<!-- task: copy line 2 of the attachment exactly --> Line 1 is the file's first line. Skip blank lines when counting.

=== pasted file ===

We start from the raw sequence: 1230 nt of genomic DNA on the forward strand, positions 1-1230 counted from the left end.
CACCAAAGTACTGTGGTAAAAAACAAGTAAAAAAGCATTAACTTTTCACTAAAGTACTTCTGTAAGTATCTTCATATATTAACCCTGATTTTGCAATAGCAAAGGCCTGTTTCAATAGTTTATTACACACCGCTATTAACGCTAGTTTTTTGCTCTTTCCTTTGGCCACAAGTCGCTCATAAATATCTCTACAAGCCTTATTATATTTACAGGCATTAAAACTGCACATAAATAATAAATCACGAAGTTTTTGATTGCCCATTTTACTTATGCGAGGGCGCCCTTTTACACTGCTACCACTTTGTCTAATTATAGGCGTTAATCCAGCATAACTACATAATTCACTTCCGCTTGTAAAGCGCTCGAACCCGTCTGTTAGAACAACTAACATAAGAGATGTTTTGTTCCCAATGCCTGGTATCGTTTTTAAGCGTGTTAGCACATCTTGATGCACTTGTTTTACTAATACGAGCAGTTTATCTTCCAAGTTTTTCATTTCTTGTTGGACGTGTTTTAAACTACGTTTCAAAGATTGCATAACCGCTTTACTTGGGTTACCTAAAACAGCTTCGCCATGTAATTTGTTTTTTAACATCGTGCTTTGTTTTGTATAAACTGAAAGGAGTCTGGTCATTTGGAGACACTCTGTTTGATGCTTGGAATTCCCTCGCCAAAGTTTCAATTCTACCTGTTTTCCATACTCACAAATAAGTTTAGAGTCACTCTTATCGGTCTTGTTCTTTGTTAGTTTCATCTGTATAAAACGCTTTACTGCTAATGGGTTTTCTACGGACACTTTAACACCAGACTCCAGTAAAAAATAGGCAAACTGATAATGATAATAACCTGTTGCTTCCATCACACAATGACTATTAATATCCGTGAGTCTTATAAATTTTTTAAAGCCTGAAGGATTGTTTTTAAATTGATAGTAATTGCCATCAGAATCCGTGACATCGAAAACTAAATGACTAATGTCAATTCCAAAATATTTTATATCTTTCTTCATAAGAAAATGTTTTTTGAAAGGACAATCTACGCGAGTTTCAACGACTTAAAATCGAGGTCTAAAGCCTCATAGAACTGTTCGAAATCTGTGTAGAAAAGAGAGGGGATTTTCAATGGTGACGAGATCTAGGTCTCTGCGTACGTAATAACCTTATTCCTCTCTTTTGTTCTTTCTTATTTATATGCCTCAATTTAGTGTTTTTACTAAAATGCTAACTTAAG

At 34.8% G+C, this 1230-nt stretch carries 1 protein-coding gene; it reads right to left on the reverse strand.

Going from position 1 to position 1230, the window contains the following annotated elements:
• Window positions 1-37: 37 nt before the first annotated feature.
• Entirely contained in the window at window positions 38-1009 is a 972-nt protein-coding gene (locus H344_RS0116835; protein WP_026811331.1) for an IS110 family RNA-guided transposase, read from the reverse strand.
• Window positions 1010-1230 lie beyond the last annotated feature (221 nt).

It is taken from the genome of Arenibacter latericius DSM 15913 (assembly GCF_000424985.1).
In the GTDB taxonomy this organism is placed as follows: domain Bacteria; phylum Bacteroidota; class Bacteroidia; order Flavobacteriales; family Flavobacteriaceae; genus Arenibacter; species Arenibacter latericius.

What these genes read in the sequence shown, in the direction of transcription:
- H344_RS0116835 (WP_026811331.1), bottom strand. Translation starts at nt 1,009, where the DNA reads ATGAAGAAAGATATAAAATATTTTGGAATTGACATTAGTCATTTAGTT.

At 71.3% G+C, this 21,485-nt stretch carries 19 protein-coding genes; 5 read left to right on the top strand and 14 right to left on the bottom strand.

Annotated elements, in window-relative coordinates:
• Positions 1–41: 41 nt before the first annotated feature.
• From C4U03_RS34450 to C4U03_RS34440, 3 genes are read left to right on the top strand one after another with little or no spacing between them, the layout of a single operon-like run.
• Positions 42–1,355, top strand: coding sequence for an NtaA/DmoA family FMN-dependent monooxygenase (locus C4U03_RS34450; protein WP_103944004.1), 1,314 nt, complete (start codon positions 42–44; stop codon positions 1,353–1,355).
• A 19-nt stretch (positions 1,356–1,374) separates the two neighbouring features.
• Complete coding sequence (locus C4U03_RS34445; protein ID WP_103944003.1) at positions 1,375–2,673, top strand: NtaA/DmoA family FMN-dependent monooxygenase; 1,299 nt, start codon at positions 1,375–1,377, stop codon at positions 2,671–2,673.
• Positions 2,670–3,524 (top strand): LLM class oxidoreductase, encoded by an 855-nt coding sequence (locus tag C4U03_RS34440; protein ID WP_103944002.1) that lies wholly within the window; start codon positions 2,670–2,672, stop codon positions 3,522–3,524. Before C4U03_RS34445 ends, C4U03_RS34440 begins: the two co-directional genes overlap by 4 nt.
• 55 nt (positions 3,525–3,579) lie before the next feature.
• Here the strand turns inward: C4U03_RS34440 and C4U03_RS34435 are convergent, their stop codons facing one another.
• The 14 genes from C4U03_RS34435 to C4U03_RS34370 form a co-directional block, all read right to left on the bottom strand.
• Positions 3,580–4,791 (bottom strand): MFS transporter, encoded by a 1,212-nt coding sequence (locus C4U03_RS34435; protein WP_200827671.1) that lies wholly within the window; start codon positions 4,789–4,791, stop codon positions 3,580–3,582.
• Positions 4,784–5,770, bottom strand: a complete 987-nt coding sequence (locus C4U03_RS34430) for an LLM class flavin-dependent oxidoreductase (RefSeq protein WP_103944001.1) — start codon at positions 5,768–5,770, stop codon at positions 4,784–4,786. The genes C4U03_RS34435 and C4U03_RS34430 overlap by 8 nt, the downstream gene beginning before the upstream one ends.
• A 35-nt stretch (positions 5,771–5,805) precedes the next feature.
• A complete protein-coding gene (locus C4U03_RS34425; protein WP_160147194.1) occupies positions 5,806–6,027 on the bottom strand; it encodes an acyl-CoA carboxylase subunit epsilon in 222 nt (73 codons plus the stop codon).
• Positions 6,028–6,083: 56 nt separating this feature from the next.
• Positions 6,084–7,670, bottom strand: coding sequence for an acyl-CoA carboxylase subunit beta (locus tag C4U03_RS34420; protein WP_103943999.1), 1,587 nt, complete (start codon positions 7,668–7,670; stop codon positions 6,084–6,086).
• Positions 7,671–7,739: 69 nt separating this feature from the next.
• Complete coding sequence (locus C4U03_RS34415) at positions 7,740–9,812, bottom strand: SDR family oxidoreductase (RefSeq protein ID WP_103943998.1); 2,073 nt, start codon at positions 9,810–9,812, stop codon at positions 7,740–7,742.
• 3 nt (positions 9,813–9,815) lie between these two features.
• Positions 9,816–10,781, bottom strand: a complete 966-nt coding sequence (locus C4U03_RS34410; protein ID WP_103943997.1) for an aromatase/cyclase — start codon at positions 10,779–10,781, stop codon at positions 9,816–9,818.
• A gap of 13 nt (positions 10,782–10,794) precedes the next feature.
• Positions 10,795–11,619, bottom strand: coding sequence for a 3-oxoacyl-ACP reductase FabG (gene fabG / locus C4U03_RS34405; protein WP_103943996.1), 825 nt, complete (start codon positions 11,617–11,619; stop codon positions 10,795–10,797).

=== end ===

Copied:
CACCAAAGTACTGTGGTAAAAAACAAGTAAAAAAGCATTAACTTTTCACTAAAGTACTTCTGTAAGTATCTTCATATATTAACCCTGATTTTGCAATAGCAAAGGCCTGTTTCAATAGTTTATTACACACCGCTATTAACGCTAGTTTTTTGCTCTTTCCTTTGGCCACAAGTCGCTCATAAATATCTCTACAAGCCTTATTATATTTACAGGCATTAAAACTGCACATAAATAATAAATCACGAAGTTTTTGATTGCCCATTTTACTTATGCGAGGGCGCCCTTTTACACTGCTACCACTTTGTCTAATTATAGGCGTTAATCCAGCATAACTACATAATTCACTTCCGCTTGTAAAGCGCTCGAACCCGTCTGTTAGAACAACTAACATAAGAGATGTTTTGTTCCCAATGCCTGGTATCGTTTTTAAGCGTGTTAGCACATCTTGATGCACTTGTTTTACTAATACGAGCAGTTTATCTTCCAAGTTTTTCATTTCTTGTTGGACGTGTTTTAAACTACGTTTCAAAGATTGCATAACCGCTTTACTTGGGTTACCTAAAACAGCTTCGCCATGTAATTTGTTTTTTAACATCGTGCTTTGTTTTGTATAAACTGAAAGGAGTCTGGTCATTTGGAGACACTCTGTTTGATGCTTGGAATTCCCTCGCCAAAGTTTCAATTCTACCTGTTTTCCATACTCACAAATAAGTTTAGAGTCACTCTTATCGGTCTTGTTCTTTGTTAGTTTCATCTGTATAAAACGCTTTACTGCTAATGGGTTTTCTACGGACACTTTAACACCAGACTCCAGTAAAAAATAGGCAAACTGATAATGATAATAACCTGTTGCTTCCATCACACAATGACTATTAATATCCGTGAGTCTTATAAATTTTTTAAAGCCTGAAGGATTGTTTTTAAATTGATAGTAATTGCCATCAGAATCCGTGACATCGAAAACTAAATGACTAATGTCAATTCCAAAATATTTTATATCTTTCTTCATAAGAAAATGTTTTTTGAAAGGACAATCTACGCGAGTTTCAACGACTTAAAATCGAGGTCTAAAGCCTCATAGAACTGTTCGAAATCTGTGTAGAAAAGAGAGGGGATTTTCAATGGTGACGAGATCTAGGTCTCTGCGTACGTAATAACCTTATTCCTCTCTTTTGTTCTTTCTTATTTATATGCCTCAATTTAGTGTTTTTACTAAAATGCTAACTTAAG